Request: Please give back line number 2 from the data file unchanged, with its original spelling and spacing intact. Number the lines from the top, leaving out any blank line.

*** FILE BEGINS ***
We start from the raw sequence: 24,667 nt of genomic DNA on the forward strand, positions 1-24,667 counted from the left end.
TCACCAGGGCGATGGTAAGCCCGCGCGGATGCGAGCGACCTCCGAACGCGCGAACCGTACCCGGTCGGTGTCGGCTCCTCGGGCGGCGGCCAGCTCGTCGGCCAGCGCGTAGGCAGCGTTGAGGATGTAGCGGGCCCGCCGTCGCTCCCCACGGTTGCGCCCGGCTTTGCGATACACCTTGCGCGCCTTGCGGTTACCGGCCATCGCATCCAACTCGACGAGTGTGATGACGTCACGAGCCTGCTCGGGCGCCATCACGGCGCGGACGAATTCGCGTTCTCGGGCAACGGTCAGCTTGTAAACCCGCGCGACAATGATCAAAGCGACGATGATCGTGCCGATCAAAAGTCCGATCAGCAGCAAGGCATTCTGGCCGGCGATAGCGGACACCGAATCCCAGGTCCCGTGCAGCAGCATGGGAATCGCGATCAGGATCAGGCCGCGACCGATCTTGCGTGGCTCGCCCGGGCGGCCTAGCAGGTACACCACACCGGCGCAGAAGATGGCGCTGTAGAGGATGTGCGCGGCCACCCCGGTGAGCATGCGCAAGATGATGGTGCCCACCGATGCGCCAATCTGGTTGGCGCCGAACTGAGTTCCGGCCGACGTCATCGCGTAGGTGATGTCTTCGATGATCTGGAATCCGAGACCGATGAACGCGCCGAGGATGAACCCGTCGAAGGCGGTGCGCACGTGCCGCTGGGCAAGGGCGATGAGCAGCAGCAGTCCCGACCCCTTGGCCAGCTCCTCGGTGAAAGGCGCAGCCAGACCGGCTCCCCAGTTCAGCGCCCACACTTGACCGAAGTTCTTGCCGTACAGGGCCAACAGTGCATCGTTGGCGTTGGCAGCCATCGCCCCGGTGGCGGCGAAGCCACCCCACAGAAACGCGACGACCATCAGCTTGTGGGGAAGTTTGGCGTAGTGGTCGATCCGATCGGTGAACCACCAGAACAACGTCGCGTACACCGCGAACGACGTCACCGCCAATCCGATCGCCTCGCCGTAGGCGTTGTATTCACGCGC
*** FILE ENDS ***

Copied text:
TCACCAGGGCGATGGTAAGCCCGCGCGGATGCGAGCGACCTCCGAACGCGCGAACCGTACCCGGTCGGTGTCGGCTCCTCGGGCGGCGGCCAGCTCGTCGGCCAGCGCGTAGGCAGCGTTGAGGATGTAGCGGGCCCGCCGTCGCTCCCCACGGTTGCGCCCGGCTTTGCGATACACCTTGCGCGCCTTGCGGTTACCGGCCATCGCATCCAACTCGACGAGTGTGATGACGTCACGAGCCTGCTCGGGCGCCATCACGGCGCGGACGAATTCGCGTTCTCGGGCAACGGTCAGCTTGTAAACCCGCGCGACAATGATCAAAGCGACGATGATCGTGCCGATCAAAAGTCCGATCAGCAGCAAGGCATTCTGGCCGGCGATAGCGGACACCGAATCCCAGGTCCCGTGCAGCAGCATGGGAATCGCGATCAGGATCAGGCCGCGACCGATCTTGCGTGGCTCGCCCGGGCGGCCTAGCAGGTACACCACACCGGCGCAGAAGATGGCGCTGTAGAGGATGTGCGCGGCCACCCCGGTGAGCATGCGCAAGATGATGGTGCCCACCGATGCGCCAATCTGGTTGGCGCCGAACTGAGTTCCGGCCGACGTCATCGCGTAGGTGATGTCTTCGATGATCTGGAATCCGAGACCGATGAACGCGCCGAGGATGAACCCGTCGAAGGCGGTGCGCACGTGCCGCTGGGCAAGGGCGATGAGCAGCAGCAGTCCCGACCCCTTGGCCAGCTCCTCGGTGAAAGGCGCAGCCAGACCGGCTCCCCAGTTCAGCGCCCACACTTGACCGAAGTTCTTGCCGTACAGGGCCAACAGTGCATCGTTGGCGTTGGCAGCCATCGCCCCGGTGGCGGCGAAGCCACCCCACAGAAACGCGACGACCATCAGCTTGTGGGGAAGTTTGGCGTAGTGGTCGATCCGATCGGTGAACCACCAGAACAACGTCGCGTACACCGCGAACGACGTCACCGCCAATCCGATCGCCTCGCCGTAGGCGTTGTATTCACGCGC